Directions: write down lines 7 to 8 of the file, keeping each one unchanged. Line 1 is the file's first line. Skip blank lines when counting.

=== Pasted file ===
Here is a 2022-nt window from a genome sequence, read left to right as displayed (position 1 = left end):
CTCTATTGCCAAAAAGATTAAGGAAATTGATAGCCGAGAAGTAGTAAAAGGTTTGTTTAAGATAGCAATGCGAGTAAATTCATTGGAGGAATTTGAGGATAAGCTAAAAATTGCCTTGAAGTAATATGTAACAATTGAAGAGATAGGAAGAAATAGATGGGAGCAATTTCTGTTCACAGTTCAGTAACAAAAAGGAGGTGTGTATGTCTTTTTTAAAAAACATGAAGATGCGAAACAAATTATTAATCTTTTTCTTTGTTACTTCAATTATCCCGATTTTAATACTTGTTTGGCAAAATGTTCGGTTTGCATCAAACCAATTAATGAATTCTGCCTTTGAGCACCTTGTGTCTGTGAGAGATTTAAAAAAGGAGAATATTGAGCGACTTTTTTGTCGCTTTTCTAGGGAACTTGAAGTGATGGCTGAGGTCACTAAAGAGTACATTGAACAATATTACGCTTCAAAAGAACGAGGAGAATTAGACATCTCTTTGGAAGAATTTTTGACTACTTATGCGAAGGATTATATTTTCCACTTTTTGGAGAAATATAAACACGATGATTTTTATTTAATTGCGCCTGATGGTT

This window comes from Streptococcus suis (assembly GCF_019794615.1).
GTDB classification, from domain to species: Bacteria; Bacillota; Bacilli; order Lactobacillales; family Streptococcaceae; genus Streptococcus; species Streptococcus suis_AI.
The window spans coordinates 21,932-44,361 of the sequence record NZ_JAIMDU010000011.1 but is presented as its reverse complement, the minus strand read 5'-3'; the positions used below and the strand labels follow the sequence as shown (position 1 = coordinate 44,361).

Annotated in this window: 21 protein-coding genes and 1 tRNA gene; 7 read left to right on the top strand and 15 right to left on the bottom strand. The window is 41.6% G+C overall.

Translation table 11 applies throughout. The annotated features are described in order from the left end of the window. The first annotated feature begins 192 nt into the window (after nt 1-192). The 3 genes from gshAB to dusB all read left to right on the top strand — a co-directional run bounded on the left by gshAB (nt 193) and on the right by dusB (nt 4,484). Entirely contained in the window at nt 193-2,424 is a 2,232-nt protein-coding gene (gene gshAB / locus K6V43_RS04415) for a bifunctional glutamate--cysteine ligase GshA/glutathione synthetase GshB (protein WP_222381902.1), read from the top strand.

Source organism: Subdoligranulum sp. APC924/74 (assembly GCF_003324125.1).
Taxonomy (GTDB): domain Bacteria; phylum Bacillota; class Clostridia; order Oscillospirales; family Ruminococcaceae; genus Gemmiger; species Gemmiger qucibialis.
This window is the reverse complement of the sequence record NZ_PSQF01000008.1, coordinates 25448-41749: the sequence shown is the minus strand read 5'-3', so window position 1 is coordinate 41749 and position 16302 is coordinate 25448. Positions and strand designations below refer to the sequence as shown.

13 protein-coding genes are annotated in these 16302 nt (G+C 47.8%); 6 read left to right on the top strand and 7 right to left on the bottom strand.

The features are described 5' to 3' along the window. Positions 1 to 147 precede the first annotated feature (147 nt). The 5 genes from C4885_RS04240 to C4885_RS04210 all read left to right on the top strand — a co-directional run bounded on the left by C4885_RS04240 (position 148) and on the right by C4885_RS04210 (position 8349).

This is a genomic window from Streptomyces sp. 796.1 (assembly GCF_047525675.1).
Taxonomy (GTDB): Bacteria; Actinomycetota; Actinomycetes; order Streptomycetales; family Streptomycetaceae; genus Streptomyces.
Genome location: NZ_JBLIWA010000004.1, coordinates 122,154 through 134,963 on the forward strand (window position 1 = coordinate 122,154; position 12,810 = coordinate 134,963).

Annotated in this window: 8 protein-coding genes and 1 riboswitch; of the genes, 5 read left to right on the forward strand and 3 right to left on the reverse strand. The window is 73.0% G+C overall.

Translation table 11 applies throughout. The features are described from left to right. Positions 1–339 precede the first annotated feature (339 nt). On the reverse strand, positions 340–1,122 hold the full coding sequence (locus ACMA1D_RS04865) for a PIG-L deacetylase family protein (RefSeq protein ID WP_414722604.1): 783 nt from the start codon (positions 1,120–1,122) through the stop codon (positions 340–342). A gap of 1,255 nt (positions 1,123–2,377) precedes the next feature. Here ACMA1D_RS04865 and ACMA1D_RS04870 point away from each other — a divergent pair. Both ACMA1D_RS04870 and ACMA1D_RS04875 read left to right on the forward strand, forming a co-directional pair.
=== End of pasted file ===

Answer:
Translation table 11 applies throughout. The annotated features are described in order from the left end of the window. The first annotated feature begins 192 nt into the window (after nt 1-192). The 3 genes from gshAB to dusB all read left to right on the top strand — a co-directional run bounded on the left by gshAB (nt 193) and on the right by dusB (nt 4,484). Entirely contained in the window at nt 193-2,424 is a 2,232-nt protein-coding gene (gene gshAB / locus K6V43_RS04415) for a bifunctional glutamate--cysteine ligase GshA/glutathione synthetase GshB (protein WP_222381902.1), read from the top strand.

Source organism: Subdoligranulum sp. APC924/74 (assembly GCF_003324125.1).